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Japanese photographers

Japanese photographers’ gear set up to take Japanese cranes in winter on Hokkaido, Japan. Note sledge to carry gear across snow.

More information on Heather’s gear appears in ABOUT > FAQ > Gear section

Below this copy are archived posts that specifically relate to photographic gear.

 Cameras –all digital

  • Nikon D4 and D800
  • Hasselblad H4D-40 with HC 80mm & HC Macro 120mm lenses


  • AF-S Nikkor 12 – 24mm f4 G ED zoom
  • AF-S Nikkor 24 – 120mm f3.5 / 5.6 G zoom
  • AF-SVR 105mm f2.8 G Micro-Nikkor
  • AF 70 – 180mm f4.5 / 5.6 Micro-Nikkor
  • AF-S Nikkor 70 – 200mm f2.8 GII ED zoom
  • AF-S VR 200-400mm f4 ED zoom
  • AF-S Nikkor f4 D 500mm
  • TC 17E 11 Tele-Converter
  • TC 20E 111 Tele-Converter AF-S

My philosophy is that every bit of gear must earn its keep, so I never rush to upgrade whenever a new model is released. Instead, I wait for the reviews to appear and even then opt not to replace until I need a specific function or my main workhorse suffers a major mishap.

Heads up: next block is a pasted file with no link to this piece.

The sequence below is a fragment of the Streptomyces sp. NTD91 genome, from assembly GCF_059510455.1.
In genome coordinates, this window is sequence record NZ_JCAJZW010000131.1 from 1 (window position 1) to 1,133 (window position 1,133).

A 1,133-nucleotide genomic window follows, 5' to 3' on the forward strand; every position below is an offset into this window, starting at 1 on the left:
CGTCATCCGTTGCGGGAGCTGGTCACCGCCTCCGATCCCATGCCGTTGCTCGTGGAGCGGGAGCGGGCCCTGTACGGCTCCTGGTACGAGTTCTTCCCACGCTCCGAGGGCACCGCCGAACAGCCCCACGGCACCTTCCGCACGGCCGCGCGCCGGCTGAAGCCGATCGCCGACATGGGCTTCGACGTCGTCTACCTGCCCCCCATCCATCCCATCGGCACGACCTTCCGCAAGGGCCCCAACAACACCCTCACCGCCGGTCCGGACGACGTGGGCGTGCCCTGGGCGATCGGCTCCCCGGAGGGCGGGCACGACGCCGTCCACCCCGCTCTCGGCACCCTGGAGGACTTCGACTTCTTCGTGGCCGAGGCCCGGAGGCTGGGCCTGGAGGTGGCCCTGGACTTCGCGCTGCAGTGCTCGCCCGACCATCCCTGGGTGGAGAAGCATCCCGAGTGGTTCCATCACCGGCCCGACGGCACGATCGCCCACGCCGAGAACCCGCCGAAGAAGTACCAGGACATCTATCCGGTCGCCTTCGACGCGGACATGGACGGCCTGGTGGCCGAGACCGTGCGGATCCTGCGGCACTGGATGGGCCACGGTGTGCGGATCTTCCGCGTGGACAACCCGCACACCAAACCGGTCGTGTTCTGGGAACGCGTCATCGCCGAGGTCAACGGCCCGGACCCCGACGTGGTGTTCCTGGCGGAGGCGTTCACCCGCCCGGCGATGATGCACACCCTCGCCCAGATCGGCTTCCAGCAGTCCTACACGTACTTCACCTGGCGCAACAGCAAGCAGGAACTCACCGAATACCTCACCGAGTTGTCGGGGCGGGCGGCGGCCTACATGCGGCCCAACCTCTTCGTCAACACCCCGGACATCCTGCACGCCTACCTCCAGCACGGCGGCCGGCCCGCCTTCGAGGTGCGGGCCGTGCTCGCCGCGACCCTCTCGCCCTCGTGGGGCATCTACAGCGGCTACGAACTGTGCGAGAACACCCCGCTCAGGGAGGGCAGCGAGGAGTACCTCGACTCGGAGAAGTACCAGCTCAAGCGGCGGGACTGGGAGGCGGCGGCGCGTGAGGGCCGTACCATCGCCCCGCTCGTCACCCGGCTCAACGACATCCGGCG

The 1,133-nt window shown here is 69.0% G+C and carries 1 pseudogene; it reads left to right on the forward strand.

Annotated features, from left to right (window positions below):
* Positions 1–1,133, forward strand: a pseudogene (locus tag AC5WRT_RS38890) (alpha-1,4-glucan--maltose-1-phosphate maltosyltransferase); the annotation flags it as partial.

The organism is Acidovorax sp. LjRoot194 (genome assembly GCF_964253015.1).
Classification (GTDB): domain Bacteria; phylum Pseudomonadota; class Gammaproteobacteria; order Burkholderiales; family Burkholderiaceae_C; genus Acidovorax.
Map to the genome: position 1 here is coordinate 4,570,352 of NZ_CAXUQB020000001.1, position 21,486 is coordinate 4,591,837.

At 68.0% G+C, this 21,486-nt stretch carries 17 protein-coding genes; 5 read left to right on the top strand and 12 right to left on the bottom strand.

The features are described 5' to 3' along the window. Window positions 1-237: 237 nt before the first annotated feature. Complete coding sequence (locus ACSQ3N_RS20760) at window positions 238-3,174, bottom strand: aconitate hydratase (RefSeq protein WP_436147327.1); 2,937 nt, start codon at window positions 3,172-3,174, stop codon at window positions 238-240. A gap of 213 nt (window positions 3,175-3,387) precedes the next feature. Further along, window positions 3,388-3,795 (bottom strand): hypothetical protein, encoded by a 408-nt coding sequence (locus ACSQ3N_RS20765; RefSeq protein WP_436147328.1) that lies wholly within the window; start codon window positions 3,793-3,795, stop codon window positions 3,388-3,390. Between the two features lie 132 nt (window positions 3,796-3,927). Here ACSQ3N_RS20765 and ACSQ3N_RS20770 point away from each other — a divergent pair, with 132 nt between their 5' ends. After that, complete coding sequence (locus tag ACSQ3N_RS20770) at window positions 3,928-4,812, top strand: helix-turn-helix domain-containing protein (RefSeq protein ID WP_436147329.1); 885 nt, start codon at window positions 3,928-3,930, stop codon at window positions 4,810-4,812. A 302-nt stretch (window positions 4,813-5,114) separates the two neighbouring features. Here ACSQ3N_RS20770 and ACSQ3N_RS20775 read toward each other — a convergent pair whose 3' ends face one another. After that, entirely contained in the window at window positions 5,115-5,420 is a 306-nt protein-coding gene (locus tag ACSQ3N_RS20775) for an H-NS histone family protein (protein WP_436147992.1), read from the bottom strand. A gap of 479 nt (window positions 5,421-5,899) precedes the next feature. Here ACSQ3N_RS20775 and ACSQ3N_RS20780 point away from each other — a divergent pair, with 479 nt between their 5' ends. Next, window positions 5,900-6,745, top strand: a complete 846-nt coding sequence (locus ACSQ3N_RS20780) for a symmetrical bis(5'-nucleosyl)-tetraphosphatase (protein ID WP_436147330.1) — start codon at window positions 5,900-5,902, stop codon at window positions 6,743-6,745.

• Gitzo carbon fibre GT3540 6X with Really Right Stuff BH-35 ballhead.
  • Benbo Mark 1 – for working in water, since the lower leg segments slide over the upper ones, they can be immersed in water up to just below the locking knob.

Light modifiers

  • Reflectors – various sizes Lastolite
  • Diffusers – various sizes Lastolite
  • Cubelites – various sizes Lastolite
  • Honl traveller8 for SB-900 flash


  • Nikon SB-900 speedlights
  • Nikon SB-R1C1 Commander Kit – wireless macro flash system
  • Paul C. Buff Einstein 640WS high speed flash up to 1/13,000 sec

Studio lighting

  • Flash unit above
  • Fibre optics
  • Lightbox
  • Various LED lights including LitePanels and LED torches

Plamp 11